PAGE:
Annu. Rev. Astron. Astrophys. 1984. 22: 37-74
Copyright © 1984 by . All rights reserved

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3. STAR FORMATION PROPERTIES

3.1 Current Global Star Formation Rates

Measures of Lyman continuum photon luminosities, e.g. as determined from the Hbeta or Halpha emission lines or radio thermal fluxes, can be used to estimate the current rate of formation of massive stars. When coupled with an IMF such as from Salpeter (289) or Miller & Scab (245), this information can yield the total rate at which gas is condensing into stars of all masses (143a, 319). If the emission flux is that for the entire galaxy, then the global star formation rate is known. Galaxy-wide star formation rates for Irr galaxies have been estimated in this fashion by extrapolating from large-aperture spectrophotometry (191), from flux-calibrated Halpha images (126), from Halpha photometry (205, 206), from radio continuum observations (195), and from UV luminosities (29, 86). For one galaxy, NGC 1569, the number of Lyman continuum photons determined from the radio observations is about 3 times higher than the number found from Halpha emission. This is probably due to extinction within HII complexes, and thus optical measurements will usually yield underestimates of star formation rates (205).

The star formation rates determined in this manner are found to cover a wide range, but the average rate per unit area in high surface brightness Irrs is comparable to the Milky Way disk (~ 5 x 10-9 Msun yr-1 pc-2; 330, 353, 364). If we consider the total rate of star formation per unit gas mass, the average high surface brightness Irr is again comparable to a typical spiral, although some Irrs are overachievers in this regard. (NGC 1569, for example, has a rate 30 times that of our Galaxy; 390.) It is important to keep in mind that the samples chosen for star formation rate studies have been intentionally biased toward high surface brightness, rapidly star-forming galaxies, and that there do exist low surface brightness dwarf Irrs that have very little current star formation activity (e.g. 57, 189, 288). Nevertheless, these studies show that Irrs exist that are uninfluenced by interactions or other outside perturbations and yet are actively forming stars. We must conclude, therefore, that spiral density waves are not necessary to a vigorous production of stars.

In order to understand the star formation mechanisms and the galactic characteristics that govern them, a search has been made for correlations between star formation rates and various global parameters. One might expect, for example, a correspondence between stellar birthrate and gas density such as in the Schmidt (308) empirical model in which star formation rate varies as the gas density squared. The higher the mean volume density in the interstellar medium, the higher the star formation rate would be. In practice it is difficult to ascertain from the observed projected density of interstellar matter the fraction that is in a proper physical state to produce stars. Furthermore, it is both the fluctuations and mean gas density that are important in producing stars, so we may expect some problems with this type of approach. From a study of spiral and Irr galaxies, Lequeux (222) concluded that the star formation rate actually decreases with increasing average gas density, while Guibert (142) found that if the star formation rate is proportional to a power of the gas density, the proportionality constant decreases with increasing gas fraction. Young & Scoville (391), on the other hand, suggest that in spirals the production rate of stars per gas nucleon is constant. In their study of Irrs, Hunter et al. (191) found no relationship between star formation rates and average HI gas density or gas mass, although Donas & Deharveng (86) do find a correlation with gas mass. Low CO fluxes from actively star-forming Irrs (95, 390) further indicate that no simple relationship exists between measurable global gas characteristics and current stellar production rates.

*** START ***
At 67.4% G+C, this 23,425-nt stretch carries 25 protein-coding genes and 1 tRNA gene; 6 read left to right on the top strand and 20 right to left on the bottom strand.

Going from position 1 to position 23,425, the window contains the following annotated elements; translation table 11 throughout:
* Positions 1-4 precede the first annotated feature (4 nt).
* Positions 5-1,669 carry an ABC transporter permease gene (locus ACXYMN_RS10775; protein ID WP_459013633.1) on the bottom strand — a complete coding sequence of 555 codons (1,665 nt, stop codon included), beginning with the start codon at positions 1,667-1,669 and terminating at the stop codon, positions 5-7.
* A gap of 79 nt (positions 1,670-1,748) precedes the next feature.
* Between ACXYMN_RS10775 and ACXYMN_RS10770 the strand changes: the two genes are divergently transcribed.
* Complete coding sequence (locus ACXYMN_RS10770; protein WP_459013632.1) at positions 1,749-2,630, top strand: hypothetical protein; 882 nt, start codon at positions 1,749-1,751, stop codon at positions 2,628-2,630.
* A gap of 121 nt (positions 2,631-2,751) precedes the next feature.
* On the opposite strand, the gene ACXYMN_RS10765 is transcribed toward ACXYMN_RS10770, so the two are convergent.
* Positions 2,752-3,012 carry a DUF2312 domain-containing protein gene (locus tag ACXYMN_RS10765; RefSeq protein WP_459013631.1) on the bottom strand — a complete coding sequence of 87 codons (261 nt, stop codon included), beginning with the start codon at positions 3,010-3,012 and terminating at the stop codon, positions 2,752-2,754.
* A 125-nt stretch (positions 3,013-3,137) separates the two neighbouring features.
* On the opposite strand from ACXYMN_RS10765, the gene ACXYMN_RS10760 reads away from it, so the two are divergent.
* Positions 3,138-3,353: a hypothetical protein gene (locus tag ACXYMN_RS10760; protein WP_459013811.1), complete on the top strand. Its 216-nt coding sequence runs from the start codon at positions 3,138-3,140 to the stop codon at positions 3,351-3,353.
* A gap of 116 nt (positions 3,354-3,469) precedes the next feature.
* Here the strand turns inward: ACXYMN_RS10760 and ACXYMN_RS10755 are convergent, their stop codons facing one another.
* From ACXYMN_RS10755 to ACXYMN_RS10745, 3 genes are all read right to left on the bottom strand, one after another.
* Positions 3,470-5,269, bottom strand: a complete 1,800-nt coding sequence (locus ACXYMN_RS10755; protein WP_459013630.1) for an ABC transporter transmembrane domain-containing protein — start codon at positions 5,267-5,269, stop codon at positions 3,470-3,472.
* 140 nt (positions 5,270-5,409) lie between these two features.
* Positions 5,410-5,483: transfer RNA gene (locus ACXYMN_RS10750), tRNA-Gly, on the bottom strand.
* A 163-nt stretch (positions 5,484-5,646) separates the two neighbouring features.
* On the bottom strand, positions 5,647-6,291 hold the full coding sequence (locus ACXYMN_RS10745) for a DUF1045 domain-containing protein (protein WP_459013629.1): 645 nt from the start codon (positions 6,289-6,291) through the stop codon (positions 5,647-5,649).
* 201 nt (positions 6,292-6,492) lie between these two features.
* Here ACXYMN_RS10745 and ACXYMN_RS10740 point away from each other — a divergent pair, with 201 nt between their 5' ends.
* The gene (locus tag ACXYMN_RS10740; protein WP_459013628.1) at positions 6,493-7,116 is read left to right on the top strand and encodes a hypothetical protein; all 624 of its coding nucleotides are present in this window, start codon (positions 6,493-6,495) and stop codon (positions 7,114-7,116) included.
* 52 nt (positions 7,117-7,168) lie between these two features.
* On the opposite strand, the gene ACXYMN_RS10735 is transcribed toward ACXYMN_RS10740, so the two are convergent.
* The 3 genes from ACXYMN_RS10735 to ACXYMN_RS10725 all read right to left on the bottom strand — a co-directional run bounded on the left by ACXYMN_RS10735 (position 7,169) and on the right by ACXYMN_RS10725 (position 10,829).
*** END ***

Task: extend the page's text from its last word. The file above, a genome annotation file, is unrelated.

A few studies (86, 191) have also searched for relationships between star formation rates and other integral galactic quantities such as metallicity, total mass, the ratio of mass in stars to dynamical mass, and the HI mass per unit luminosity. No convincing correlations have been found. From this it is concluded that local parameters are probably more important than global ones in determining star formation patterns in noninteracting Irrs.

The manner in which these local processes interact, then, must set the global states of Irrs. Unfortunately, the mechanisms that provide coupling between star formation sites are not known and may not include the traditional local moderators of star formation processes: gravitational and magnetic instabilities. Galactic-scale magnetic fields probably are present in Irrs, as evidenced by organized interstellar polarization in the Magellanic Clouds (198, 309), and potentially play an important, although as yet poorly defined, role in large-scale star formation processes (96, 250, 251). Gravitational instabilities against axisymmetric perturbations have also been proposed as drivers of global star formation in disk galaxies (see 143, 255). Both gas and stars in Irrs, however, have typical velocity dispersions of sigma ~ 10 km s-1 (105, 119, 182, 183) and therefore by the usual criteria (356, 357) are safely stable unless the dispersions are highly anisotropic. The most probable mode of interaction in star-forming processes within Irrs is thus through modifications of conditions in the interstellar medium, which can be induced by the young stars themselves.

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